An otherwise unremarkable small island in the Orkneys has a sinister tale to tell, if you believe that sort of thing!
Eynhallow is a small island, less than a third of a square mile in area, that sits in the narrow channel between two much larger Orcadian islands, namely Mainland and Rousay. It only rises a few feet above the level of the sea and has a generally flat landscape.
The name Eynhallow means “holy island”, which probably comes from having been the site of a monastery many centuries ago. The ruined church, of 12th century origin, is all that is left of the monastery. The only other buildings on the island are a few crofts that are used by researchers who study the birdlife; otherwise the island is uninhabited.
The island’s reputation for mystery begins with its traditional ability to disappear and reappear. Whether this has anything to do with how much whisky has been consumed by the person reporting this event is not on record!
However, according to Orcadian folklore Eynhallow was once the summer home of the mysterious Fin Folk. This was, apparently, a race of amphibious shapeshifting sorcerers who spent the winter under the sea in the legendary city of Finfolkaheem but came ashore in summer to the island of Hildaland, which was renamed Eynhallow after they were sent packing by a farmer from the Orkney Mainland.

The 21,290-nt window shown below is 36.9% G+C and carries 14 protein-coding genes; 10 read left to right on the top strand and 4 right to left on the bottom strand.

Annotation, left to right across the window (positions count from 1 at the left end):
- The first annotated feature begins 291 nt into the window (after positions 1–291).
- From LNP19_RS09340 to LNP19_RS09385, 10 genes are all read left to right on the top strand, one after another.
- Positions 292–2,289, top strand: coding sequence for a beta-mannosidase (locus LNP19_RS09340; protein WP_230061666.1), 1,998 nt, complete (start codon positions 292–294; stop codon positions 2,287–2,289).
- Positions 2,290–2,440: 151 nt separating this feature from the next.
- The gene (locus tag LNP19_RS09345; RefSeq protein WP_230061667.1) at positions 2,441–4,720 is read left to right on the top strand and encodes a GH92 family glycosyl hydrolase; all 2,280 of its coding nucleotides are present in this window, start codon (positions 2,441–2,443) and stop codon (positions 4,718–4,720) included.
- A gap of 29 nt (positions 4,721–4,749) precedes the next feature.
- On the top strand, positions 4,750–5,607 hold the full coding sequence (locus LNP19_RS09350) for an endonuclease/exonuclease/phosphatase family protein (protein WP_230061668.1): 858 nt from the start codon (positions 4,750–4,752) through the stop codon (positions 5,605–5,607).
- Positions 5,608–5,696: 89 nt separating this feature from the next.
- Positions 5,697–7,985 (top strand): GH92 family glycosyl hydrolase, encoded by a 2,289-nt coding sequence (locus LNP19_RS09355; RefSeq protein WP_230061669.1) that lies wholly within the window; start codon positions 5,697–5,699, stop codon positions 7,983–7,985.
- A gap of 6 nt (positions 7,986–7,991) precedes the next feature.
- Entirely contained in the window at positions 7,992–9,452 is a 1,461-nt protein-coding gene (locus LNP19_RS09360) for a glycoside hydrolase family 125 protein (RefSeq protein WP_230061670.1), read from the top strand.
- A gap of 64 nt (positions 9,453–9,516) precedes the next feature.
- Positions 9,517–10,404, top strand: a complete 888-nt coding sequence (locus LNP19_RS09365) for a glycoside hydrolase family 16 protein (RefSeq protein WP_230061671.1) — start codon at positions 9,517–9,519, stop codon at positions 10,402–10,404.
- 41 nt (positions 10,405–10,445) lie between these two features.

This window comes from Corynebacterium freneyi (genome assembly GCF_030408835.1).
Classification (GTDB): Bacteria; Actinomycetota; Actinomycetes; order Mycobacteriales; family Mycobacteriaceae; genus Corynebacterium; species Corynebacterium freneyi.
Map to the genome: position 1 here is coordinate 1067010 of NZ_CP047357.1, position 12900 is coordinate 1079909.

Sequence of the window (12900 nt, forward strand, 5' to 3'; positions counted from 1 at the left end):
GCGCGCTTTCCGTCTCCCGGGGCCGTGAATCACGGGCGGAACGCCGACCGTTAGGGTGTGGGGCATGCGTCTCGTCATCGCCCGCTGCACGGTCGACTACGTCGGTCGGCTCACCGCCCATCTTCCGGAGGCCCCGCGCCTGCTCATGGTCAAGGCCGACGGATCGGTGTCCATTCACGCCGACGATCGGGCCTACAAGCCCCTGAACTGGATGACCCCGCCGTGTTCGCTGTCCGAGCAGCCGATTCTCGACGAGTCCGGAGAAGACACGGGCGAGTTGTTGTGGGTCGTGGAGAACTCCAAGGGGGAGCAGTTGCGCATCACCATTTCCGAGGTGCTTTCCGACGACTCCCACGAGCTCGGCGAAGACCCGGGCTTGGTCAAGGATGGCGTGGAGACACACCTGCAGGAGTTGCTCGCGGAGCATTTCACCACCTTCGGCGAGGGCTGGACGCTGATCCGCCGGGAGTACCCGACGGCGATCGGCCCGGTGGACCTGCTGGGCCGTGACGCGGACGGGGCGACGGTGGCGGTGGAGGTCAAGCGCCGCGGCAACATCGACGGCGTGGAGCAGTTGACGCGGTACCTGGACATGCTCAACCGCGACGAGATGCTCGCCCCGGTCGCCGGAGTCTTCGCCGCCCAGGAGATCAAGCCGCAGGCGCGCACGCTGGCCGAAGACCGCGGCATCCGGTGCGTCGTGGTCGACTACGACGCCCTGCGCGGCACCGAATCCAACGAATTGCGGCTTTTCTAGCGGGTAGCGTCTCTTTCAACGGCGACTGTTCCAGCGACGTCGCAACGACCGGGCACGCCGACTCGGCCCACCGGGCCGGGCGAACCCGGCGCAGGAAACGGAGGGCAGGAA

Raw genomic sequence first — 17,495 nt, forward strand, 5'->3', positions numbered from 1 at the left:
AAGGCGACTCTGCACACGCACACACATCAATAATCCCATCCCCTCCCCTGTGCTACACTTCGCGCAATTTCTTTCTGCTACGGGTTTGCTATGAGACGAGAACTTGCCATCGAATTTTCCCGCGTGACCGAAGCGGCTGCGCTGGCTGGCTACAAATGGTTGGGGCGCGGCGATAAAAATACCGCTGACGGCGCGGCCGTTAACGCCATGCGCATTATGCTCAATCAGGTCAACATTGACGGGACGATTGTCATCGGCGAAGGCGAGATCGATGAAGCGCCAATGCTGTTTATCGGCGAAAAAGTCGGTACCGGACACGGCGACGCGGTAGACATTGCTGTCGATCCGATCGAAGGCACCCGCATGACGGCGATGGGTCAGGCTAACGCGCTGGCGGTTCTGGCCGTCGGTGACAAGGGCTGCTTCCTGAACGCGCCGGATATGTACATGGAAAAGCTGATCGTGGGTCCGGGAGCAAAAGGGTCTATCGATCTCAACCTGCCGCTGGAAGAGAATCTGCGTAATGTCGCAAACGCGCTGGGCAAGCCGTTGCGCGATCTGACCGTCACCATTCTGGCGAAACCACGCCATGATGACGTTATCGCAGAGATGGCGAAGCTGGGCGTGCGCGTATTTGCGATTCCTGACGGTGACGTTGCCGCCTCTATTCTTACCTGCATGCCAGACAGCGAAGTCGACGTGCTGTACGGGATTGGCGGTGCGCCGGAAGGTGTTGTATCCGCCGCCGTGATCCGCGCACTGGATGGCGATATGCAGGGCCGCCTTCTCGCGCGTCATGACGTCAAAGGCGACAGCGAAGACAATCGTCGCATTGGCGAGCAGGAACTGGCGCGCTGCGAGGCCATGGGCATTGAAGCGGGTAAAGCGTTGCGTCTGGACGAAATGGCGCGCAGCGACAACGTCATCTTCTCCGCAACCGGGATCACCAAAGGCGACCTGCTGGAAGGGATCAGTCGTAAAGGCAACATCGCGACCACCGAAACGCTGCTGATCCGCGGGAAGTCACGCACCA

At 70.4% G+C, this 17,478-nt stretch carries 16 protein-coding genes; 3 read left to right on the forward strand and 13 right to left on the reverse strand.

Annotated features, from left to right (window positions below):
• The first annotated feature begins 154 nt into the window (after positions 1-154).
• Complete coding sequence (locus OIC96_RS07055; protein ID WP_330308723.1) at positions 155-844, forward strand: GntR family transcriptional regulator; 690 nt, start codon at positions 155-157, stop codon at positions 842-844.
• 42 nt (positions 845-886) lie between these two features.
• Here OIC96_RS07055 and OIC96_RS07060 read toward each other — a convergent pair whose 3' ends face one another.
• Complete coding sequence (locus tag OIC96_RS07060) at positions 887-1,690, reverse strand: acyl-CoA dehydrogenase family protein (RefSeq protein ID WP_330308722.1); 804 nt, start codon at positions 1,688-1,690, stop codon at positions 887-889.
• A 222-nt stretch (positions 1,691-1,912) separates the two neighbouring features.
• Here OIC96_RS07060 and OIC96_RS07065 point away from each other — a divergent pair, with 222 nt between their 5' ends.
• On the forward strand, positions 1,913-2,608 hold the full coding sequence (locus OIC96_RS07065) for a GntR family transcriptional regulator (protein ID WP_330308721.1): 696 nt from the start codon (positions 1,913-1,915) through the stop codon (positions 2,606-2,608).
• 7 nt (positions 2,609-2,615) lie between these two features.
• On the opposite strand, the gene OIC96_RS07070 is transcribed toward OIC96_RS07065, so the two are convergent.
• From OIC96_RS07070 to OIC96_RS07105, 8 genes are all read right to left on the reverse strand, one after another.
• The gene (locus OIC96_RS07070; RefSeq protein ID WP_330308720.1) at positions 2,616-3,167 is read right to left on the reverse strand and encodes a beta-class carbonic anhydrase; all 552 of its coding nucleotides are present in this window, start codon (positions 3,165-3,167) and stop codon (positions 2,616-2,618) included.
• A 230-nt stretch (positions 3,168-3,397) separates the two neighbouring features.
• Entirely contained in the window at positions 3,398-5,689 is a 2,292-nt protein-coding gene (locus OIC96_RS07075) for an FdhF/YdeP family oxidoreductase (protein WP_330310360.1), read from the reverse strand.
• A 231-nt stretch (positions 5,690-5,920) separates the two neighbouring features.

The Fin Folk had a nasty habit of abducting mortals. Young men and women would be spirited away to become husbands and wives of Fin Folk, and their offspring would be mermaids. Female Fin Folk took mortal husbands as protection against turning old and ugly.
However, various versions of the stories have been told, and the relationships between Fin Folk, mermaids and mortals vary depending on which account you choose to read or listen to.
An incident in 1990 gave rise to speculation in some quarters as to whether the Fin Folk had disappeared after all. The island of Eynhallow has for many years been a bird sanctuary, being open to public visits only once a year by an expedition organised by the RSPB (Royal Society for the Protection of Birds) and the Orkney Heritage Society.
During the 1990 visit, 88 people were taken to the island, but only 86 came back. A huge search was organised for the two missing people (both men) but no sign of them was ever found. The story soon got about that the two men were actually Fin Folk who had made their way back to Hildaland after centuries of exile. An alternative tale was that they had been abducted by Finwives.
Of course, there is always the possibility that somebody got the count wrong and actually nobody went missing at all!